Writing for social media may sound simple, but it’s actually much more complex than posting on your personal social profiles on a Saturday afternoon. Just one simple mistake can sometimes cause significant damages to an organization’s reputation.
(From the article): Almost all college professors are on social media these days. Many use it simply to connect with other professionals in their field or to post information on themselves and their research. But using social media inside the classroom can be extremely effective. Increase productivity, communication, and understanding by using these six tips.
Is Twitter one of the most important phenomena for the future of learning and business?
Nigel Cameron thinks so. Strategic adviser and futurist, he is Chairman of FutureofBiz, LLC (Chicago, Washington DC, and London) and President of the Center for Policy on Emerging Technologies (C-PET, Washington DC).
He consults, speaks and blogs about the emerging future and its vast impacts on business, and is writing a book intended to aid greater understanding of how to prepare ourselves and our organizations for tomorrow.
According to research by the Dachis Group, only 10 – 20% of employees in large organizations are actively engaged with their enterprise social collaboration platforms, as reported in this MIT Sloan article:
It may be that for many employees, even in these early adopter firms working to integrate internal social business applications, using these applications do not offer enough value or reason to shift behavior. Employees may be unaware of the potential of their social platform; or perhaps they have not been properly trained and educated. Or of course, it is also possible that while they are aware and have been trained, the value still isn’t there or isn’t high enough.
What kind of social media are graduate students using to enhance their education? They may have different goals from your standard K-12 student as they want to focus on networking, connections, and employment opportunities.
Educators from all around the world are beginning to use Twitter as a valuable piece in their professional growth toolbox.
As professional development continues to evolve and transform, we will need new ways to encourage teachers to embrace new opportunities. Here is a "How to Twitter Guide" to share with new and veteran teachers. Enjoy!
Is it time for social media education in our schools? The recent Manti Te'o hoax is only the tip of the iceberg. He knew how to use social media, but didn’t understand its power.
There is an urgent need to educate students at all levels on the responsible use of social media. It’s time to help students navigate this unfiltered world of anonymous faces. When searching for a curriculum for social media education.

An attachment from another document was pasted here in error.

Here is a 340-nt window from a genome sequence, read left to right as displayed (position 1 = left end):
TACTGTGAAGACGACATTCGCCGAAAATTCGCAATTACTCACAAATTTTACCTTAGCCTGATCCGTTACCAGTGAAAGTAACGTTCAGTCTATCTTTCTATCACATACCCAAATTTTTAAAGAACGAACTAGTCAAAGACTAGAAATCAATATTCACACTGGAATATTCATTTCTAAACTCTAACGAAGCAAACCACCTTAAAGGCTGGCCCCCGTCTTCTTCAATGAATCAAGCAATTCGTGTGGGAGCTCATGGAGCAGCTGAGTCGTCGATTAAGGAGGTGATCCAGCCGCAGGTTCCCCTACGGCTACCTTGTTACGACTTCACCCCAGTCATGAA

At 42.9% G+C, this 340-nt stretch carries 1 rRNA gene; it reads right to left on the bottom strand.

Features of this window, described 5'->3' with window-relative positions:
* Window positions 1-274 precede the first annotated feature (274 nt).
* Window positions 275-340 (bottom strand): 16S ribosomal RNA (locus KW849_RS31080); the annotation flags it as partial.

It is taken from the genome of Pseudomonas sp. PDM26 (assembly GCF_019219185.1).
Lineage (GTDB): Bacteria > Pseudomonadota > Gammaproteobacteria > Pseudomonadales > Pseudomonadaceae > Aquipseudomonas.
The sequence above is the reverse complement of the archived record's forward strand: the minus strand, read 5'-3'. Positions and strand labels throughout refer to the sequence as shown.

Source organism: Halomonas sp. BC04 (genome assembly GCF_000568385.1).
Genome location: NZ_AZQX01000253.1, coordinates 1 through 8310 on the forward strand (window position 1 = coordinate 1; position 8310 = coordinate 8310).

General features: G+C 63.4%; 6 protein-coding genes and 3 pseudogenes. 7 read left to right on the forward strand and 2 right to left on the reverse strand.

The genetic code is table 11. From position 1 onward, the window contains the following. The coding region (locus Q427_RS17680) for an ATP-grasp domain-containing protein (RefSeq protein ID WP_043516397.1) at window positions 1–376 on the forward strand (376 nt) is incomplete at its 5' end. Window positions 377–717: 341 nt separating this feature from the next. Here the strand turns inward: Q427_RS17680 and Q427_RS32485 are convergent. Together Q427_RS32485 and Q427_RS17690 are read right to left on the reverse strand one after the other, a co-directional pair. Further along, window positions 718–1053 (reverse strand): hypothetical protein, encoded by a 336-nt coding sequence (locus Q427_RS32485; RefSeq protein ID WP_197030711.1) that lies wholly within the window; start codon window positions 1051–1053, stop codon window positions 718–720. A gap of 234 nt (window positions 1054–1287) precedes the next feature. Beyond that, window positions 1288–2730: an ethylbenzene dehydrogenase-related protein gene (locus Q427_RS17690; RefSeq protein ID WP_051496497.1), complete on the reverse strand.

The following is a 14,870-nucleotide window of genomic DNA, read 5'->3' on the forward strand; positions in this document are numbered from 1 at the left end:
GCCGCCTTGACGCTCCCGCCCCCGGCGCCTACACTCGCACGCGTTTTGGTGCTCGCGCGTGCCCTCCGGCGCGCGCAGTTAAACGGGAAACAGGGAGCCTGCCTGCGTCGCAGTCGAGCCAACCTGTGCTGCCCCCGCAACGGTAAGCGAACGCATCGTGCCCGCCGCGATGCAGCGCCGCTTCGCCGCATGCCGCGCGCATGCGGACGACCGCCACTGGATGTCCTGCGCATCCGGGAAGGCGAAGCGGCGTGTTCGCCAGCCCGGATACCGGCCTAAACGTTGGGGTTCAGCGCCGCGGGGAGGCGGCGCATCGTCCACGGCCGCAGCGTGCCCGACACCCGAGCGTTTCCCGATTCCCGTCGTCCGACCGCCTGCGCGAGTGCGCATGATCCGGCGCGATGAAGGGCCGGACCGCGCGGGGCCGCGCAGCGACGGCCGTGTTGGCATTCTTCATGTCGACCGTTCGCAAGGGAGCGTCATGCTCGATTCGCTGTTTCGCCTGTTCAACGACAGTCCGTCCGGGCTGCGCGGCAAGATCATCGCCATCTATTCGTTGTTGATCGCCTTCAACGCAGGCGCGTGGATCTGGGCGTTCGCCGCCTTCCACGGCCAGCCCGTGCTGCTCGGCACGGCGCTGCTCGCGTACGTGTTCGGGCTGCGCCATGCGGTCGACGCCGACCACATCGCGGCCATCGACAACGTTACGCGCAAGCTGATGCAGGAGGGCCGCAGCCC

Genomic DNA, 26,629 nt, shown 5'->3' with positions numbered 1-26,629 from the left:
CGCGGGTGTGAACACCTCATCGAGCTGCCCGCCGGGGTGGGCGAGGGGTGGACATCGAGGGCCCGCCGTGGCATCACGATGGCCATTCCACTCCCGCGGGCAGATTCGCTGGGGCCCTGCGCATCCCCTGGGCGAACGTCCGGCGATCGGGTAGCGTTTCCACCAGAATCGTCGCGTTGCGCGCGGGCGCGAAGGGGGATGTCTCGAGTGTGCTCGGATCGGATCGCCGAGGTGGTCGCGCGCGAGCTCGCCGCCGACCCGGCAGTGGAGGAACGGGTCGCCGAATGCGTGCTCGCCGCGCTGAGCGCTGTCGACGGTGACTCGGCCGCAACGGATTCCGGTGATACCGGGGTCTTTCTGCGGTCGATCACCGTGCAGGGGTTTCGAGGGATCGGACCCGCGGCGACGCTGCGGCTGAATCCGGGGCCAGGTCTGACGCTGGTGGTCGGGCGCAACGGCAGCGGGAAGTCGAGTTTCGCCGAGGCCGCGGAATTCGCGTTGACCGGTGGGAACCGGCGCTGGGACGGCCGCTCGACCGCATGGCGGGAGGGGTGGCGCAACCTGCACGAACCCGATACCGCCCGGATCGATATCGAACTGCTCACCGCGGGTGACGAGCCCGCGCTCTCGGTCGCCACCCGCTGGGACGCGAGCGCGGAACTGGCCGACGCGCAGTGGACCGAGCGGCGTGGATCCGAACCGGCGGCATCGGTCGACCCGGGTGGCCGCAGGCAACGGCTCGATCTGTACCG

Teaching students how to set their privacy levels on applications is only the starting line, not the finish line.
Earlier this year, a study found that social media is more addicting than alcohol and cigarettes.
Addictions can be dangerous. They can threaten our relationships with others and overall well-being. No one is more addicted to social media right now than the media.
Arianna blogged about this in March, when she wrote that the media's obsession with social media had reached "idol-worshipping proportions."
I'd argue the addiction has only gotten stronger, as journalists live tweeted seemingly every word of the first presidential debate last week, helping set a new record for volume of tweets in the process. Because you know the world needs a thousand journalists tweeting the same line at the same time.
Twitter is too big to ignore. You see hashtags in commercials, sponsored tweets, posts, news broken on Twitter, etc. It’s quickly become an indispensable tool for teachers, admins, parents, and students too. Right now, there are still many (MANY) in education not using Twitter. They may think it’s tough to start using, difficult to monitor, and even a waste of time.
But what if they had a categorized list of the top tips to help you use Twitter? Our content partners at Online College have shared an incredibly useful set of tips that are too good to not share.
We all know that as students progress through their school years, their homework load increases. Fifteen year olds may look longingly back to when they were ten and had a whole lot less work to do at home. According to the handy infographic below, the average 6-8 year old spends 9 hours per week studying, vs. 14 hours per week for college students. That doesn’t seem so awful, especially when you consider that the average student spends 4.39 hours per day watching television.
Facebook cannot be ignored. So it’s surprising that we don’t talk about it more on Edudemic and other edtech sites, right? It has a sort of stigma that it’s not for educational purposes. All that’s about to change thanks to these 100 ways you can use Facebook in your classroom to actually learn!